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J Am Coll Cardiol. 2011 Jul 5;58(2):140-6. doi: 10.1016/j.jacc.2011.03.025.

Impaired fasting glucose and the risk of incident diabetes mellitus and cardiovascular events in an adult population: MESA (Multi-Ethnic Study of Atherosclerosis).

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Department of Internal Medicine/Cardiology, University of Virginia School of Medicine, Charlottesville, Virginia 22908, USA.



The purpose of the study was to assess the cardiovascular risk of impaired fasting glucose (IFG).


The associations between IFG, incident type 2 diabetes mellitus (T2DM), and cardiovascular (CV) events remains unclear.


The MESA (Multi-Ethnic Study of Atherosclerosis) study included participants who were 45 to 84 years or age and free of clinical CV disease at baseline (2000 to 2002). Type 2 DM was defined as fasting glucose >125 mg/dl or receiving antidiabetes medication at baseline and follow-up examinations; IFG was defined as no T2DM and fasting glucose 100 to 125 mg/dl. Cox proportional hazards analysis was used to assess the association between IFG and incident DM and also between IFG and incident CV events.


Of 6,753 participants included in these analyses, 840 (12.7%) had T2DM and 940 (13.8%) had IFG at the baseline examination. During 7.5 years of follow-up, there were 418 adjudicated CV events. Type 2 DM was associated with an increased CV incidence in the univariate model (hazard ratio [HR]: 2.83, 95% confidence interval [CI]: 2.25 to 3.56, p < 0.0001) and multivariate model adjusted for demographics and traditional risk factors (HR: 1.87, 95% CI: 1.47 to 2.37, p < 0.0001) compared with subjects not having T2DM (IFG plus normal fasting glucose). Impaired fasting glucose was associated with increased incidence of T2DM (HR: 13.2, 95% CI: 10.8 to 16.2, p < 0.001) that remained after adjusting for demographics, highest educational level, physical activity, and body mass index (HR: 10.5, 95% CI: 8.4 to 13.1, p < 0.001) compared with normal fasting glucose. Impaired fasting glucose was associated with incident CV events in the univariate model (HR: 1.64, 95% CI: 1.26 to 2.14, p < 0.001) but not in the full multivariate model (HR: 1.16, 95% CI: 0.88 to 1.52, p = 0.3) compared with normal fasting glucose.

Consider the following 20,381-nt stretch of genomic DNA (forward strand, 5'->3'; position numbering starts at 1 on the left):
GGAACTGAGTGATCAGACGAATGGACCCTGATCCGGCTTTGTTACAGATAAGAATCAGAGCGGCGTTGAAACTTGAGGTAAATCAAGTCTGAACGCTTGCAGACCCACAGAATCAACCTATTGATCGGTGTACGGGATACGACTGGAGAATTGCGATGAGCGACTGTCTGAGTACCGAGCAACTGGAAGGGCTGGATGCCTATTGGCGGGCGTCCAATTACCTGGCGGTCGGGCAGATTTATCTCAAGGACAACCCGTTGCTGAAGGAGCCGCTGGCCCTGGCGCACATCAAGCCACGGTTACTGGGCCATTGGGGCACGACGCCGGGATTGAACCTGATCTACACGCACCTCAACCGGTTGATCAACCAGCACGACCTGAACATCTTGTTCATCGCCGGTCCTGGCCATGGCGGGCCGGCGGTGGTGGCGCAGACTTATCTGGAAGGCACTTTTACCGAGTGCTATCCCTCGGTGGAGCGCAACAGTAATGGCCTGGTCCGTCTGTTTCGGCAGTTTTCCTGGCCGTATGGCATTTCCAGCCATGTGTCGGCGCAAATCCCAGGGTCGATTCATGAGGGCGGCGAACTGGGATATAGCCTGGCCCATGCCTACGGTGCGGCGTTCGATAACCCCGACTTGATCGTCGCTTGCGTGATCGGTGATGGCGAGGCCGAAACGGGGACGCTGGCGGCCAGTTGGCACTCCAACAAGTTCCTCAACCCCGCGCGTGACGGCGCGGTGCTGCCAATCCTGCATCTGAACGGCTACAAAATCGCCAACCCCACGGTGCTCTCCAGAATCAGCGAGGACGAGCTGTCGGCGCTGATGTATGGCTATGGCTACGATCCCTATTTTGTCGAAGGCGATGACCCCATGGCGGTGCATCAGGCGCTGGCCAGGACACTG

Having IFG was not independently associated with an increased short-term risk for incident CV events. These data reiterate the importance of intervention for persons with IFG to reduce their incidence of T2DM.

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